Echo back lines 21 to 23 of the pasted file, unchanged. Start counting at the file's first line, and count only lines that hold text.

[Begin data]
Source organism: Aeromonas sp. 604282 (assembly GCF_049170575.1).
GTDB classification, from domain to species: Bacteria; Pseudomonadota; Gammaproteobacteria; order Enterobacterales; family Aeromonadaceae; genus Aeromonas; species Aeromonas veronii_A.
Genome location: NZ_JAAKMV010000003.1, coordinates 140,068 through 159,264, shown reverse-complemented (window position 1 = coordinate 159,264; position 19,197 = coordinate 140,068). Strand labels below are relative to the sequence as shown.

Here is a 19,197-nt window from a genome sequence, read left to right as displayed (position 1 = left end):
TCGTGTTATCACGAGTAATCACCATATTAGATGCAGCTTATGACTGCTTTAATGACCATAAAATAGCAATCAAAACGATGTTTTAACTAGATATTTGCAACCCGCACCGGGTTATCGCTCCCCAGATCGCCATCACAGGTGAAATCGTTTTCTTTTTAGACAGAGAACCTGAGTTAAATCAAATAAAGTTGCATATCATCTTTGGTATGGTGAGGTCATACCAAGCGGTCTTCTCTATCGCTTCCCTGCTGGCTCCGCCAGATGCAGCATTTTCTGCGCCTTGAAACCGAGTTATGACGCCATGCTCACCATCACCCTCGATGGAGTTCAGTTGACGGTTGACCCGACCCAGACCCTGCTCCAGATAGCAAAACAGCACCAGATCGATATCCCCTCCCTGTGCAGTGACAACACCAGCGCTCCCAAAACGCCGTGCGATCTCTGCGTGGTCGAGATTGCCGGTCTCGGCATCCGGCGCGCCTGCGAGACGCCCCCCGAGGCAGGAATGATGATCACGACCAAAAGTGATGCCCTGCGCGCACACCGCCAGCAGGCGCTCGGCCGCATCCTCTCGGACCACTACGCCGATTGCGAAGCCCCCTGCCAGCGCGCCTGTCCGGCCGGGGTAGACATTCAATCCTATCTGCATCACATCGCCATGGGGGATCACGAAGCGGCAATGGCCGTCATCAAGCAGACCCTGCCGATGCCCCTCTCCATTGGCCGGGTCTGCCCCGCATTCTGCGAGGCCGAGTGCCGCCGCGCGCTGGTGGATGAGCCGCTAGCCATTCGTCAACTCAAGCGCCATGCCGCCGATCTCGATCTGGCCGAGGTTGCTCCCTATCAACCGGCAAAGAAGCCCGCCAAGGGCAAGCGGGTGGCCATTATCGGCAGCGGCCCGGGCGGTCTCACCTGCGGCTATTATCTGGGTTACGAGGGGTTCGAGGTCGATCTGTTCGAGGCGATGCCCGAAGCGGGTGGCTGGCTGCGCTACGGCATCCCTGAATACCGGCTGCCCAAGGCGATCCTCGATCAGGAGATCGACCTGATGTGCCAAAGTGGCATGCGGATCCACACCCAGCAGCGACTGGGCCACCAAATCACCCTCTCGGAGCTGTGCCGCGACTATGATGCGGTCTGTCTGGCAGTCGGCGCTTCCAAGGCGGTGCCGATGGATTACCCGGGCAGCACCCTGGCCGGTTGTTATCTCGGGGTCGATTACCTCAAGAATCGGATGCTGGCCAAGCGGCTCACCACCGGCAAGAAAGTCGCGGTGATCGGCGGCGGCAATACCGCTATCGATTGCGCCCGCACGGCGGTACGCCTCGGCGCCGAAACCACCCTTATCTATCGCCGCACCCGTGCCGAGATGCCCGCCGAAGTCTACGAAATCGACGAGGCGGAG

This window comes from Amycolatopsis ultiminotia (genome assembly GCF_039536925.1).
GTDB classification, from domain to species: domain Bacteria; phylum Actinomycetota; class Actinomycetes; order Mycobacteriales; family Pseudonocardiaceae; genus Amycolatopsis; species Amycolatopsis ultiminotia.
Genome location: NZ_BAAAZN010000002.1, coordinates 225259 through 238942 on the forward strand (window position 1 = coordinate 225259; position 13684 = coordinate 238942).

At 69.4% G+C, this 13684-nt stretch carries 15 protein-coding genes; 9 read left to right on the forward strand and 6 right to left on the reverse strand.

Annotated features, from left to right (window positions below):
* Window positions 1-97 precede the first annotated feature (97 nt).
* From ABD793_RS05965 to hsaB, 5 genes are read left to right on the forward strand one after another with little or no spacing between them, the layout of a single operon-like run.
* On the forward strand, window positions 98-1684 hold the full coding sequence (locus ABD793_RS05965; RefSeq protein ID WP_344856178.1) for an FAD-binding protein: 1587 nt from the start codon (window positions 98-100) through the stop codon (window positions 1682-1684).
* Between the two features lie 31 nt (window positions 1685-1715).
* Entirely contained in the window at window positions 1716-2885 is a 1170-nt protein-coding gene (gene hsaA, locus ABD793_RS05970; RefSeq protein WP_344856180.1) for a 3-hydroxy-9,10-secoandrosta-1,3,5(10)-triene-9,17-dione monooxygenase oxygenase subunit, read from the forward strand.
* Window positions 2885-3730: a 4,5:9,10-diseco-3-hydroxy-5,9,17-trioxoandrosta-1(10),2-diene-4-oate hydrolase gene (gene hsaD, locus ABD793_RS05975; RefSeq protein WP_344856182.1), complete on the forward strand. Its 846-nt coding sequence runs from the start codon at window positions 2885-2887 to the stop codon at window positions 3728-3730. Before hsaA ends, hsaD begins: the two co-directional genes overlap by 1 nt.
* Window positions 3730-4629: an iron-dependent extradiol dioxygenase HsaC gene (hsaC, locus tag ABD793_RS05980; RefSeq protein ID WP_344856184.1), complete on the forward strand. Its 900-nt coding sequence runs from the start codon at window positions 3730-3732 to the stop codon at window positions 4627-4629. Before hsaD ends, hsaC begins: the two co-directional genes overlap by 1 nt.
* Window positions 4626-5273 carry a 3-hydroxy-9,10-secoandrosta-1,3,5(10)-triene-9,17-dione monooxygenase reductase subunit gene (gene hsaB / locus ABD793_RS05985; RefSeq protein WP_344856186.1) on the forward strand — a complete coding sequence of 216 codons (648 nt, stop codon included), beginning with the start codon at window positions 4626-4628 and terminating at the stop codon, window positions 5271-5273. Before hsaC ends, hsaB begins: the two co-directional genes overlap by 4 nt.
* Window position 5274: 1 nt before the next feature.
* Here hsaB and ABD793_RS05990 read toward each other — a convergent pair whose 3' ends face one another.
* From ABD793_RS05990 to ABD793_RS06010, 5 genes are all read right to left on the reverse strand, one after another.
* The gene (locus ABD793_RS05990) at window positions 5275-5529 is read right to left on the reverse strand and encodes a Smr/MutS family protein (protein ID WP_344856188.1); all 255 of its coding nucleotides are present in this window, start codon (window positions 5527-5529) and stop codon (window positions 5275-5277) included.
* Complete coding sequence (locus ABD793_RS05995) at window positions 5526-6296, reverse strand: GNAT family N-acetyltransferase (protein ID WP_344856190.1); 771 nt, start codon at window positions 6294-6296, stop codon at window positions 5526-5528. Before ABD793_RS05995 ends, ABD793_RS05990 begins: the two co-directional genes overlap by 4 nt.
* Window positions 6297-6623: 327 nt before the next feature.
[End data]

* From ABD793_RS05990 to ABD793_RS06010, 5 genes are all read right to left on the reverse strand, one after another.
* The gene (locus ABD793_RS05990) at window positions 5275-5529 is read right to left on the reverse strand and encodes a Smr/MutS family protein (protein ID WP_344856188.1); all 255 of its coding nucleotides are present in this window, start codon (window positions 5527-5529) and stop codon (window positions 5275-5277) included.
* Complete coding sequence (locus ABD793_RS05995) at window positions 5526-6296, reverse strand: GNAT family N-acetyltransferase (protein ID WP_344856190.1); 771 nt, start codon at window positions 6294-6296, stop codon at window positions 5526-5528. Before ABD793_RS05995 ends, ABD793_RS05990 begins: the two co-directional genes overlap by 4 nt.